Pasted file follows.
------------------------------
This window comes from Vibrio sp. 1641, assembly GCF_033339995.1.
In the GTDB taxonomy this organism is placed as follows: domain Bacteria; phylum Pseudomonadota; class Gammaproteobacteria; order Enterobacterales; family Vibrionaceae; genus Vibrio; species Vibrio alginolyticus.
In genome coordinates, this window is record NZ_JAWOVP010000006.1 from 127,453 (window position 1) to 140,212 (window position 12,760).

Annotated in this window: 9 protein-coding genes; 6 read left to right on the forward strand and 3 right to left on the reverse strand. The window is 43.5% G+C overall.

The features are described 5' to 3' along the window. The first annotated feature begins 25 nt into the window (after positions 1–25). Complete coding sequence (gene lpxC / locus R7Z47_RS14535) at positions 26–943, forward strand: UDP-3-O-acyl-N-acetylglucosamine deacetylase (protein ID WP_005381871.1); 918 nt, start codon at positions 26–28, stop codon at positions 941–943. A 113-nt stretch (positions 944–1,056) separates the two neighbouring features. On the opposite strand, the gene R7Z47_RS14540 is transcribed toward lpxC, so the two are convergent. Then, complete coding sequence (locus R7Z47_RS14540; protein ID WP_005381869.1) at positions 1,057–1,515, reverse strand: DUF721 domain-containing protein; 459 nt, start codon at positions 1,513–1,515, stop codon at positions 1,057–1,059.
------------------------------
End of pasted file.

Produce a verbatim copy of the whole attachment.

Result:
This window comes from Vibrio sp. 1641, assembly GCF_033339995.1.
In the GTDB taxonomy this organism is placed as follows: domain Bacteria; phylum Pseudomonadota; class Gammaproteobacteria; order Enterobacterales; family Vibrionaceae; genus Vibrio; species Vibrio alginolyticus.
In genome coordinates, this window is record NZ_JAWOVP010000006.1 from 127,453 (window position 1) to 140,212 (window position 12,760).

Annotated in this window: 9 protein-coding genes; 6 read left to right on the forward strand and 3 right to left on the reverse strand. The window is 43.5% G+C overall.

The features are described 5' to 3' along the window. The first annotated feature begins 25 nt into the window (after positions 1–25). Complete coding sequence (gene lpxC / locus R7Z47_RS14535) at positions 26–943, forward strand: UDP-3-O-acyl-N-acetylglucosamine deacetylase (protein ID WP_005381871.1); 918 nt, start codon at positions 26–28, stop codon at positions 941–943. A 113-nt stretch (positions 944–1,056) separates the two neighbouring features. On the opposite strand, the gene R7Z47_RS14540 is transcribed toward lpxC, so the two are convergent. Then, complete coding sequence (locus R7Z47_RS14540; protein ID WP_005381869.1) at positions 1,057–1,515, reverse strand: DUF721 domain-containing protein; 459 nt, start codon at positions 1,513–1,515, stop codon at positions 1,057–1,059.